The same is other way around, specimen b's "almost always" figures are in the range of specimen a?

    I agree, no-one can say for sure, if both the Lionfish I caught are not taken to a lab and studied, that it's volitans or miles...

    I have put both the lionfish next to each other in seperate bags, and there are differences that you can see from a mile away.

    This is what's called a Zebra... Just because you here galloping you don't go:
    "It's a Horsey"

    I see you didn't say it's not very precise. Which is exactly the problem with our nature nowadays. Things are drastically changing. Being into Tarantula keeping as a hobby we know about a Tarantula called the OBT, which is one of those species that will be able to outlive our own species in Southern Africa. And put 1 in a 1000 chance of a few mating in our country, it could mean serious consequences.

    The same is with the Volitans. Very hardy fish. Mating with other Volitans, over a perion of 20 - 30 years...can make a change in quite a few papers written by professors and doctors.

    This is why we should never take anything as the final result and set fact, but always be open to possibilities...this is where the adventure of discovery and connection between reality and the fantasy world lie.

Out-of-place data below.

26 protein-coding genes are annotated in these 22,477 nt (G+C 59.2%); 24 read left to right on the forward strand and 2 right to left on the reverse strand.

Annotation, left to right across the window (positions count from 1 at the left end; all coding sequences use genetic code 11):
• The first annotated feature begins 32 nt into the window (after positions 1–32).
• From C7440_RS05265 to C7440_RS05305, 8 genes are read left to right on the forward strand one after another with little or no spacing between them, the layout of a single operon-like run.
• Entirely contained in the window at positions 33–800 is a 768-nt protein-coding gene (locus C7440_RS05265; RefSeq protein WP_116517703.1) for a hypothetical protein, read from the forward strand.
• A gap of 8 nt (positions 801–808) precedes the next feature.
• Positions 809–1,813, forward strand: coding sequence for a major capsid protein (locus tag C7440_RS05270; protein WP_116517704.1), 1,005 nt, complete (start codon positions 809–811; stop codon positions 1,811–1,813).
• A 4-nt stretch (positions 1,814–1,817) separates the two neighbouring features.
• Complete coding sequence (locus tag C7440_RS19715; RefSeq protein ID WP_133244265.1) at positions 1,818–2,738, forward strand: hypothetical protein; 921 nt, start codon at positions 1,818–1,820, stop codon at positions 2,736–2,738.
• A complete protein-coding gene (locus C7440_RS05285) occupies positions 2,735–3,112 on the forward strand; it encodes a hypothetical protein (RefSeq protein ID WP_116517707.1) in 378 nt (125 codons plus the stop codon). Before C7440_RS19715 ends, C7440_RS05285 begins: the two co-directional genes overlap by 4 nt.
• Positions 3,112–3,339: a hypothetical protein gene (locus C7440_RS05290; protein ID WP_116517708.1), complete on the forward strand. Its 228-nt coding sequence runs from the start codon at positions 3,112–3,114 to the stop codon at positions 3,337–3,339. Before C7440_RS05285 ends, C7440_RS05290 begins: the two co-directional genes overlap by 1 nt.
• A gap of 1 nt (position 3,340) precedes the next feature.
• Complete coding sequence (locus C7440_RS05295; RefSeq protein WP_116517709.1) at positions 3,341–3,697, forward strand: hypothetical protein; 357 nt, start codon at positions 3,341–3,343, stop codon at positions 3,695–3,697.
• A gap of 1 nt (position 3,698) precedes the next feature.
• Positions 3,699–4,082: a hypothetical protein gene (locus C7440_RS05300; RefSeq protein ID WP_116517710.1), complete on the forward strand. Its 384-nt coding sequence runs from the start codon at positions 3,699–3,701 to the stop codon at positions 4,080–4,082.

Last edited: 4 May 2011
  19. Jeann1

    Jeann1

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    Well put Bonzai.

    I went over to Bonzai's place last night when he arrived back from the coast, there is a very very big difference between those 2 Specimens.

    I will go again with my camera and take some pics under lighting so you can see.

    I am not saying its defenatly this or that species, as the only way would be to take them to a lab, all i'm saying is the possibilities are not limited.

    Currently, Lionfish are classified as a problem fish in America, the population is to big.. its not impossible that some ended up here.. never say never :p
     
  20. 459b

    459b Moderator MASA Contributor

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    what are the differences?
     
  21. jacoc

    jacoc

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    This is a Long-Horned lion fish..."(Pterois radiata)" I think.. family of SCORPAENIDAE....Tropical Indo-Pacific...and what does it realy mater its a lion fish and comes form a interisting family of the lion-fish world...the botom line is it comes from the long-horned family widly spread...can you ensure its wellbeing...?
     
    Last edited: 4 May 2011